By R.M. B Senanayake –
The Opposition Manifesto is a mere shopping list. It does not reflect any understanding of the problems likely to be faced in 2015. MR understood these problems – the vulnerability on the foreign debt repayment, the increasing current account deficit in the balance of payments, the need to borrow to fund it from foreign loans and the failure of the infrastructure investment program to improve the living standards of the people. So he decided to hold the presidential election in 2015, two years before it was due.
Perhaps the Opposition thought the primary goal should be “Carthago delenda est.( Carthage must be destroyed).So it seems to match or outdo the giveaways promised by President MR in his last budget. So the economic aspects of the Manifesto are badly flawed and inadequate. It promises to raise the salaries and pensions of government employees; increase Samurdhi by 200% which is paid not only to the genuinely poor but to over 50% of the population. These salary increases to government employees are not linked to any measures to increase productivity. Increase of Mahapola Scholarship by Rs 500, pension schemes for 3 wheeler drivers, carpenters, farmers’ fishermen etc (hopefully they will be contributory pension’s scheme.) are other goodies. The present non contributory pension scheme for government employees is a huge burden. MR recklessly converted the contributory pension scheme for new employees to the public service to the present unaffordable non-contributory pension scheme in 2009. What is required is to restore the contributory scheme. The losses in State owned undertaking must be eliminated either by eliminating the inefficiencies and corruption, either sold to the private sector or closed down altogether if there are no takers. This is what China did in the 1990s. She closed down the loss-making enterprises and sacked a large number of the government employees. There is no other way to promote economic growth. The Manifesto says the allocation for Education will be increased to 6% of GDP– impossible without cutting elsewhere and there is no scope for cutting since the entire Tax revenue is not enough to pay the salaries and pensions and the interest on the outstanding debt.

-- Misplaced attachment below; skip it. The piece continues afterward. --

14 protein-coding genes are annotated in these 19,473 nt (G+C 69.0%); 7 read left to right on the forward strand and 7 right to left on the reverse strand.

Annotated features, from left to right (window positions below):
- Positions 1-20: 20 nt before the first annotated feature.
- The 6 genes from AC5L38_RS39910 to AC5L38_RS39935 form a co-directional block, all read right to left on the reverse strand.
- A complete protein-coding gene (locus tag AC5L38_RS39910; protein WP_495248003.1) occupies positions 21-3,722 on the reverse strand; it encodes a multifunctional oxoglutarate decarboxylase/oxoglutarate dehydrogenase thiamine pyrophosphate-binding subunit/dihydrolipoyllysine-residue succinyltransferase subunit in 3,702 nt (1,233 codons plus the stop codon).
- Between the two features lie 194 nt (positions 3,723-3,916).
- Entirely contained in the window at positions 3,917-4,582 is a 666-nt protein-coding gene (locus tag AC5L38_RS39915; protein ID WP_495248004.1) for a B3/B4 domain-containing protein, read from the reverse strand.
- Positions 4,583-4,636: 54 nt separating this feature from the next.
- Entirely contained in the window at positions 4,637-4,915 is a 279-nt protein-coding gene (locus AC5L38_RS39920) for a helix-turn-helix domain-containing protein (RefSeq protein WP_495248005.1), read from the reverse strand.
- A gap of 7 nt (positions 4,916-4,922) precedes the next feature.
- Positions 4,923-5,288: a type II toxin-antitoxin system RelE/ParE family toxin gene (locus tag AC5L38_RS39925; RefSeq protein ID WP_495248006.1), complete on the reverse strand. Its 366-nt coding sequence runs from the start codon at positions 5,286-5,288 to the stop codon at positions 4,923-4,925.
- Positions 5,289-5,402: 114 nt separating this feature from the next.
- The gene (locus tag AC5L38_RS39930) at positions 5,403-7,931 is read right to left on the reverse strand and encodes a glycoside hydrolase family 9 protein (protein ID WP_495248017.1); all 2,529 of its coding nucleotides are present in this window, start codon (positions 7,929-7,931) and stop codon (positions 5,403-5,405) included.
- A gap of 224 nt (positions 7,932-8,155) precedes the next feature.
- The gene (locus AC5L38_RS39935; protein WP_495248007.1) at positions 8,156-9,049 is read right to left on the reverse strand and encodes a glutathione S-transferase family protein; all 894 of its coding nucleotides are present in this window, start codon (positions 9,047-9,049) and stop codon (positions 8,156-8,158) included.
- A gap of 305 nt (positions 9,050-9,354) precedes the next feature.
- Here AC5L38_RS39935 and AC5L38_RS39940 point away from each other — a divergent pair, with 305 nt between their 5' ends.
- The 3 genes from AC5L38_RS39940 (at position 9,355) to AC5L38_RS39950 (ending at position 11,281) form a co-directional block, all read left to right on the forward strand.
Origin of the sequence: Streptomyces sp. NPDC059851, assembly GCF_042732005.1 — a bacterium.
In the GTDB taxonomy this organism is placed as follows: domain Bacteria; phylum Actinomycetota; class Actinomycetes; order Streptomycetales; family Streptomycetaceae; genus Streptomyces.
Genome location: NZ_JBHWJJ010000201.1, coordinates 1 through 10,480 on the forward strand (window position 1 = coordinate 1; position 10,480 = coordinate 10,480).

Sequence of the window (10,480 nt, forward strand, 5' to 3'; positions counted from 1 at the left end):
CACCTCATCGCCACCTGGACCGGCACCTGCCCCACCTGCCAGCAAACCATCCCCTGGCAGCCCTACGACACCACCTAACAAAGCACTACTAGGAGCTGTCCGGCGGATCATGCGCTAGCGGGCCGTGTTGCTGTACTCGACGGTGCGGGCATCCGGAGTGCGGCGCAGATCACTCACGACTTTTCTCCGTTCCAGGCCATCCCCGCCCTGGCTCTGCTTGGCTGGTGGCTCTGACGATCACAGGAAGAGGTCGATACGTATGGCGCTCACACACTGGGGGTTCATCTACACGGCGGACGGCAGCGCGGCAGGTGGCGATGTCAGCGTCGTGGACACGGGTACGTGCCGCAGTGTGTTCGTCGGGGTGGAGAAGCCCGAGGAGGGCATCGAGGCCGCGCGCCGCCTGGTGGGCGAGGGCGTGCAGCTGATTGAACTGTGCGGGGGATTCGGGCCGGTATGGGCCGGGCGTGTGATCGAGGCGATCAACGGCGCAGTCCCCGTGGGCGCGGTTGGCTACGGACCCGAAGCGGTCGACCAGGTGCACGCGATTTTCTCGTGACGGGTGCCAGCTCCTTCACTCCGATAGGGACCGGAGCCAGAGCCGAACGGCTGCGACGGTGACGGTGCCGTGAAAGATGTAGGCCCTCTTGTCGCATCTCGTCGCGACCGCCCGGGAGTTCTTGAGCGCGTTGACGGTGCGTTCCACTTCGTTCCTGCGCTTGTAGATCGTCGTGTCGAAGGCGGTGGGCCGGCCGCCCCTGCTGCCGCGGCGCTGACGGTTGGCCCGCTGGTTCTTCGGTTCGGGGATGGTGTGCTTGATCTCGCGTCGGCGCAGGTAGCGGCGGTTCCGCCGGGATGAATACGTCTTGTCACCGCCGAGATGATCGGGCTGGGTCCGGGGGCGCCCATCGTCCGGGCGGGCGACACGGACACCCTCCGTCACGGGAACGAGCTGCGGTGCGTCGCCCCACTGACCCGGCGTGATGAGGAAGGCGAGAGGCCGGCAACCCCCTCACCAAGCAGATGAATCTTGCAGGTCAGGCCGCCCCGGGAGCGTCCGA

All these giveaways will cost extra money and not a word about how the government revenue is to be raised to fund them. Instead there are to be reductions of taxes on essential commodities and a reduction of the levy on fuel. The Governor of the Central Bank pointed out that the CPS owes a large amount of money to the state owned banks which could have been repaid from the savings in the oil subsidy. This manifesto removes the only way out for the recovery of the debts due to the State banks from the CPC. It risks a banking crisis.
The urgent need is not to increase the giveaways but to contain the budget deficit to 5% of the GDP. To achieve this and maintain the standards in public administration and the quality of the public services like free education and free health care, the minimum desirable level of Government Revenue should be at least 14% of the GDP as computed by development economists for a developing country. But despite the alleged high growth rates Government Revenue has fallen and in the current year it is likely to be less than10% of GDP. We are already in a serious budgetary crisis and these giveaways of the recent budget and the Manifesto of the Opposition will mean that these measures will have to be funded by printing even more money than presently printed by the Central Bank. The result is not necessarily higher inflation but a worsening current account deficit in the balance of payments which has to be funded by more foreign borrowing. Since our Foreign Reserves are largely borrowed and they have come down in a futile attempt to maintain the Rupee, recourse to the IMF will be inevitable if extra government revenue is not raised to contain the budget deficit. MR if re-elected would have to go to China for a bail-out. If Sirisena is elected we will have to go to the IMF which will insist on austerity measures.